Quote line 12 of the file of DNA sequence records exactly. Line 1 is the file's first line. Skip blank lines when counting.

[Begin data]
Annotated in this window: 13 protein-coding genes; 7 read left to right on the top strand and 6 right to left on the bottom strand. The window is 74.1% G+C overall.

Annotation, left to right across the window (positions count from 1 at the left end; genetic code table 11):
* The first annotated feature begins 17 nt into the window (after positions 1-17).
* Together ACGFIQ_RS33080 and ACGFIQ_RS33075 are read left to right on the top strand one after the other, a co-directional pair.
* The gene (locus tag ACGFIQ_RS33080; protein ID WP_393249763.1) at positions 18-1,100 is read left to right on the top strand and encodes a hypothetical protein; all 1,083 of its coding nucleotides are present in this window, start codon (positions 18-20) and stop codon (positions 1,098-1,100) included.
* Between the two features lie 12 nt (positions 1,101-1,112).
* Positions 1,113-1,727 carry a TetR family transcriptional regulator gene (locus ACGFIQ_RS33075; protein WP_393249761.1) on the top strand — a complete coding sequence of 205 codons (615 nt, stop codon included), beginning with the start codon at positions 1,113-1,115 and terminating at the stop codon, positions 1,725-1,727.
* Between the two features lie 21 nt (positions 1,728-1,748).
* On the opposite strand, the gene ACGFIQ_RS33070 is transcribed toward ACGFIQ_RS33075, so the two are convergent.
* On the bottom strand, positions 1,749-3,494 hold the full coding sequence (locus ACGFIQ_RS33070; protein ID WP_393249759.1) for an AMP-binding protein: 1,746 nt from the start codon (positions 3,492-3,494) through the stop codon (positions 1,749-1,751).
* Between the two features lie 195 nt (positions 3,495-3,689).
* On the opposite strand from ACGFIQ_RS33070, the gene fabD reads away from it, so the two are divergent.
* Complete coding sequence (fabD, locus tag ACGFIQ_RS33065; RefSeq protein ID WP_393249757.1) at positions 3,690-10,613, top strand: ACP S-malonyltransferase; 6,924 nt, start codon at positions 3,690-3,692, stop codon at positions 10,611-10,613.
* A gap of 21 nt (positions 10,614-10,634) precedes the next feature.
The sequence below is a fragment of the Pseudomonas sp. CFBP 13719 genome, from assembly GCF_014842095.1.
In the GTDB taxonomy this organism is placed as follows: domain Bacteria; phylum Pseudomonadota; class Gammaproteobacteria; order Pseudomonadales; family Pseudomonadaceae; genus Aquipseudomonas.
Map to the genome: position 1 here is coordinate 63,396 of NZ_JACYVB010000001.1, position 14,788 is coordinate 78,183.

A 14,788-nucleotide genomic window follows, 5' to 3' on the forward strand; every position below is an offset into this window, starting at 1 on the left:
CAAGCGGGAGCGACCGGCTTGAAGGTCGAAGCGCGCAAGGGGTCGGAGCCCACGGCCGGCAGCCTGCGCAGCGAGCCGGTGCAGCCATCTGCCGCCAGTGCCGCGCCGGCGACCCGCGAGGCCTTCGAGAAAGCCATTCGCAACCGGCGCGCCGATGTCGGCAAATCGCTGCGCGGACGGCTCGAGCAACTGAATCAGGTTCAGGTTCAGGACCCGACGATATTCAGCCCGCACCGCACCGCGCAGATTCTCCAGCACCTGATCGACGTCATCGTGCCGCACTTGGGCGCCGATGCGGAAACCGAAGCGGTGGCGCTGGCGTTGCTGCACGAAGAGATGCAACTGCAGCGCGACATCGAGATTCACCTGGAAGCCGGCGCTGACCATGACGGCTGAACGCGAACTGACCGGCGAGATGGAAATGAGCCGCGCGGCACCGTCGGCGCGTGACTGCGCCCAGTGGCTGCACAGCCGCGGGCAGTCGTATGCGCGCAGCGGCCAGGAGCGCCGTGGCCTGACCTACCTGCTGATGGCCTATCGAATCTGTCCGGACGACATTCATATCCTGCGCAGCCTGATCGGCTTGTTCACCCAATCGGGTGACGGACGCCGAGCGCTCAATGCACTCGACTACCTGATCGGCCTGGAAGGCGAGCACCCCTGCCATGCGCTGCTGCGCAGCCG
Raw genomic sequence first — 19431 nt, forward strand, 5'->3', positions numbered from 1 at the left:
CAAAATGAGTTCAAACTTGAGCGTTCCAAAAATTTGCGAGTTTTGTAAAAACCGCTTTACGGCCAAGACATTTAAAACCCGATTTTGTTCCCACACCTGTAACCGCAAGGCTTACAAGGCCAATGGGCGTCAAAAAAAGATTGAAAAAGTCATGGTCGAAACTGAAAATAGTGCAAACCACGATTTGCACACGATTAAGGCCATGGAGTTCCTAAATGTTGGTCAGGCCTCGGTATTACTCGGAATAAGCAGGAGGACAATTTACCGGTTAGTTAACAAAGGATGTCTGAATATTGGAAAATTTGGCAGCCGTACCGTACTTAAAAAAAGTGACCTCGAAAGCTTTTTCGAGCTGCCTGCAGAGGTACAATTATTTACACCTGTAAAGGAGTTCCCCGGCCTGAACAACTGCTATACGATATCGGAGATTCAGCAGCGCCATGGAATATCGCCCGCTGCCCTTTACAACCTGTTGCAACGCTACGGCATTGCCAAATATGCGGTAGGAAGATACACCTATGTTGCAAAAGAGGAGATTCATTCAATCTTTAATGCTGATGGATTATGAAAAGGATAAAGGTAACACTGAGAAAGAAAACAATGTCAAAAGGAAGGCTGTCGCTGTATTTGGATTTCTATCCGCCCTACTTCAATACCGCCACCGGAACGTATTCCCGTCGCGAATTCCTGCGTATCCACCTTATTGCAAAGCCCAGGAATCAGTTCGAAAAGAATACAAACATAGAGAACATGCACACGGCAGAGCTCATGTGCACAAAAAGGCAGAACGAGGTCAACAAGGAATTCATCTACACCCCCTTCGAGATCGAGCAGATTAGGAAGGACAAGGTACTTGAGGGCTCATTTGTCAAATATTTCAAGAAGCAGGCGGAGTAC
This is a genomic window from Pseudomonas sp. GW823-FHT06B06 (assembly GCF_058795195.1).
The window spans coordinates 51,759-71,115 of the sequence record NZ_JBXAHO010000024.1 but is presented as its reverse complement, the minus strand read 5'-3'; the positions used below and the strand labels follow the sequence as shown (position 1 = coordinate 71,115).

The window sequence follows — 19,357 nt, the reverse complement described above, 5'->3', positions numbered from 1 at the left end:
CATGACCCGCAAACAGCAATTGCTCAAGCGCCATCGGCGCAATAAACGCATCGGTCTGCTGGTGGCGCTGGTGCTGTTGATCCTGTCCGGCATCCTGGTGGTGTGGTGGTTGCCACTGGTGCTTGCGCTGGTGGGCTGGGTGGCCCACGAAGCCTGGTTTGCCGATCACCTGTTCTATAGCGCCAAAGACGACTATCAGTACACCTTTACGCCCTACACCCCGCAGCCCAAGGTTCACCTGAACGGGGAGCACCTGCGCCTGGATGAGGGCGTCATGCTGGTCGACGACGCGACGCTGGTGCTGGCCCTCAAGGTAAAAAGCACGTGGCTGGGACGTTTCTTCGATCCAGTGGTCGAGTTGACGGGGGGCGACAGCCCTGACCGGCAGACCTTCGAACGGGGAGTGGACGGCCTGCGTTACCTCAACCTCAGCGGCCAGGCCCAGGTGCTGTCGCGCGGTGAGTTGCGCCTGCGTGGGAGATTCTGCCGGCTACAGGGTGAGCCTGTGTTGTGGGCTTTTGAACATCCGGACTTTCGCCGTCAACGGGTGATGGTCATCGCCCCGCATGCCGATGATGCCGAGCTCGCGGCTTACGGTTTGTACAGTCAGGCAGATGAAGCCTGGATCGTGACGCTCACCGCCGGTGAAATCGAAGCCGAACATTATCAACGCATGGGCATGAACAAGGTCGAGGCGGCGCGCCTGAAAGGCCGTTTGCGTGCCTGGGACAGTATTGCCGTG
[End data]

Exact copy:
* On the opposite strand from ACGFIQ_RS33070, the gene fabD reads away from it, so the two are divergent.